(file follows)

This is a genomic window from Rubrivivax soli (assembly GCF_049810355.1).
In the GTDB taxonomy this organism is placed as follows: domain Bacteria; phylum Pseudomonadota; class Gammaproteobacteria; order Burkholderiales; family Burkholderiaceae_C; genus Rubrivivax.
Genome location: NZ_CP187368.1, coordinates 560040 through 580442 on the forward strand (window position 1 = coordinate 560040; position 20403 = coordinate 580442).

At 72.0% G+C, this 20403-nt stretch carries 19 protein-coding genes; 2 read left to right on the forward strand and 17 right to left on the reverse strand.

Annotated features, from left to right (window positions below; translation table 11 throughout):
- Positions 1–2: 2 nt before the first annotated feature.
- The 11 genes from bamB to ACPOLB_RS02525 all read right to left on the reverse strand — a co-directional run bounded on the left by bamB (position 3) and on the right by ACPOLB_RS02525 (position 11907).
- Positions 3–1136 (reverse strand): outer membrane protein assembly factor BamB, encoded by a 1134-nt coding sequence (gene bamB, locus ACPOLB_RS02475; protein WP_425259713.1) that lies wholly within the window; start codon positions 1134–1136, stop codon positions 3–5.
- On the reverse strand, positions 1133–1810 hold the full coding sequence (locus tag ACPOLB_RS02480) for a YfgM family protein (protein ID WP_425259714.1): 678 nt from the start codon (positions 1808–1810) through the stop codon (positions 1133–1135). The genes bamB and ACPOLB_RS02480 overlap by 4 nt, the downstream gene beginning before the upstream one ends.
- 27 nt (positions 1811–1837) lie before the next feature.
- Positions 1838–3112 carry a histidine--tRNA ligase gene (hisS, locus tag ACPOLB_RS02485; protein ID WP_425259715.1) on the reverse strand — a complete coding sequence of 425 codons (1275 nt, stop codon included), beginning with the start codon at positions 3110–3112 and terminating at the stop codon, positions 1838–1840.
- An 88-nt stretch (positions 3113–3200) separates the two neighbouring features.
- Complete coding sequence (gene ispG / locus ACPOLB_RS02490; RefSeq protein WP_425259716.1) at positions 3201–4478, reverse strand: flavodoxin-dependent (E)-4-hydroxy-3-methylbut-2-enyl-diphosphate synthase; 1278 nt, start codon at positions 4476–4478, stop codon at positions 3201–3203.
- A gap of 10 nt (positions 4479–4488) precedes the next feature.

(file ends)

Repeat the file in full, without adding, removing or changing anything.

This is a genomic window from Rubrivivax soli (assembly GCF_049810355.1).
In the GTDB taxonomy this organism is placed as follows: domain Bacteria; phylum Pseudomonadota; class Gammaproteobacteria; order Burkholderiales; family Burkholderiaceae_C; genus Rubrivivax.
Genome location: NZ_CP187368.1, coordinates 560040 through 580442 on the forward strand (window position 1 = coordinate 560040; position 20403 = coordinate 580442).

At 72.0% G+C, this 20403-nt stretch carries 19 protein-coding genes; 2 read left to right on the forward strand and 17 right to left on the reverse strand.

Annotated features, from left to right (window positions below; translation table 11 throughout):
- Positions 1–2: 2 nt before the first annotated feature.
- The 11 genes from bamB to ACPOLB_RS02525 all read right to left on the reverse strand — a co-directional run bounded on the left by bamB (position 3) and on the right by ACPOLB_RS02525 (position 11907).
- Positions 3–1136 (reverse strand): outer membrane protein assembly factor BamB, encoded by a 1134-nt coding sequence (gene bamB, locus ACPOLB_RS02475; protein WP_425259713.1) that lies wholly within the window; start codon positions 1134–1136, stop codon positions 3–5.
- On the reverse strand, positions 1133–1810 hold the full coding sequence (locus tag ACPOLB_RS02480) for a YfgM family protein (protein ID WP_425259714.1): 678 nt from the start codon (positions 1808–1810) through the stop codon (positions 1133–1135). The genes bamB and ACPOLB_RS02480 overlap by 4 nt, the downstream gene beginning before the upstream one ends.
- 27 nt (positions 1811–1837) lie before the next feature.
- Positions 1838–3112 carry a histidine--tRNA ligase gene (hisS, locus tag ACPOLB_RS02485; protein ID WP_425259715.1) on the reverse strand — a complete coding sequence of 425 codons (1275 nt, stop codon included), beginning with the start codon at positions 3110–3112 and terminating at the stop codon, positions 1838–1840.
- An 88-nt stretch (positions 3113–3200) separates the two neighbouring features.
- Complete coding sequence (gene ispG / locus ACPOLB_RS02490; RefSeq protein WP_425259716.1) at positions 3201–4478, reverse strand: flavodoxin-dependent (E)-4-hydroxy-3-methylbut-2-enyl-diphosphate synthase; 1278 nt, start codon at positions 4476–4478, stop codon at positions 3201–3203.
- A gap of 10 nt (positions 4479–4488) precedes the next feature.